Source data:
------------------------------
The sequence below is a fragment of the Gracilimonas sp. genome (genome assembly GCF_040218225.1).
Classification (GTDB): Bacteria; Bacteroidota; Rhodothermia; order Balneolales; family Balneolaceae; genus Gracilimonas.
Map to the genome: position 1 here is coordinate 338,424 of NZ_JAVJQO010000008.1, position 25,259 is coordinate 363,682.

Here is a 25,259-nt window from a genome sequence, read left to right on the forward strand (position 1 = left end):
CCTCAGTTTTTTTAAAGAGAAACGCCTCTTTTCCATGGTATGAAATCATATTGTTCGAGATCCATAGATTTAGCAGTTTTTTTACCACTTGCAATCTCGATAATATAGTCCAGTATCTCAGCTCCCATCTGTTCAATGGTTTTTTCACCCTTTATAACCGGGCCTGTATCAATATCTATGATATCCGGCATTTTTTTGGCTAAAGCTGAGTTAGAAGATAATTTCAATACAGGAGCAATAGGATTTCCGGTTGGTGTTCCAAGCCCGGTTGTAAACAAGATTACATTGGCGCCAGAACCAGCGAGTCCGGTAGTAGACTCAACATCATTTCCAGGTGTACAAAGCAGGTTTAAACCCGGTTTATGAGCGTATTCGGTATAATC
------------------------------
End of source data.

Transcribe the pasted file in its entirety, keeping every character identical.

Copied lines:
The sequence below is a fragment of the Gracilimonas sp. genome (genome assembly GCF_040218225.1).
Classification (GTDB): Bacteria; Bacteroidota; Rhodothermia; order Balneolales; family Balneolaceae; genus Gracilimonas.
Map to the genome: position 1 here is coordinate 338,424 of NZ_JAVJQO010000008.1, position 25,259 is coordinate 363,682.

Here is a 25,259-nt window from a genome sequence, read left to right on the forward strand (position 1 = left end):
CCTCAGTTTTTTTAAAGAGAAACGCCTCTTTTCCATGGTATGAAATCATATTGTTCGAGATCCATAGATTTAGCAGTTTTTTTACCACTTGCAATCTCGATAATATAGTCCAGTATCTCAGCTCCCATCTGTTCAATGGTTTTTTCACCCTTTATAACCGGGCCTGTATCAATATCTATGATATCCGGCATTTTTTTGGCTAAAGCTGAGTTAGAAGATAATTTCAATACAGGAGCAATAGGATTTCCGGTTGGTGTTCCAAGCCCGGTTGTAAACAAGATTACATTGGCGCCAGAACCAGCGAGTCCGGTAGTAGACTCAACATCATTTCCAGGTGTACAAAGCAGGTTTAAACCCGGTTTATGAGCGTATTCGGTATAATC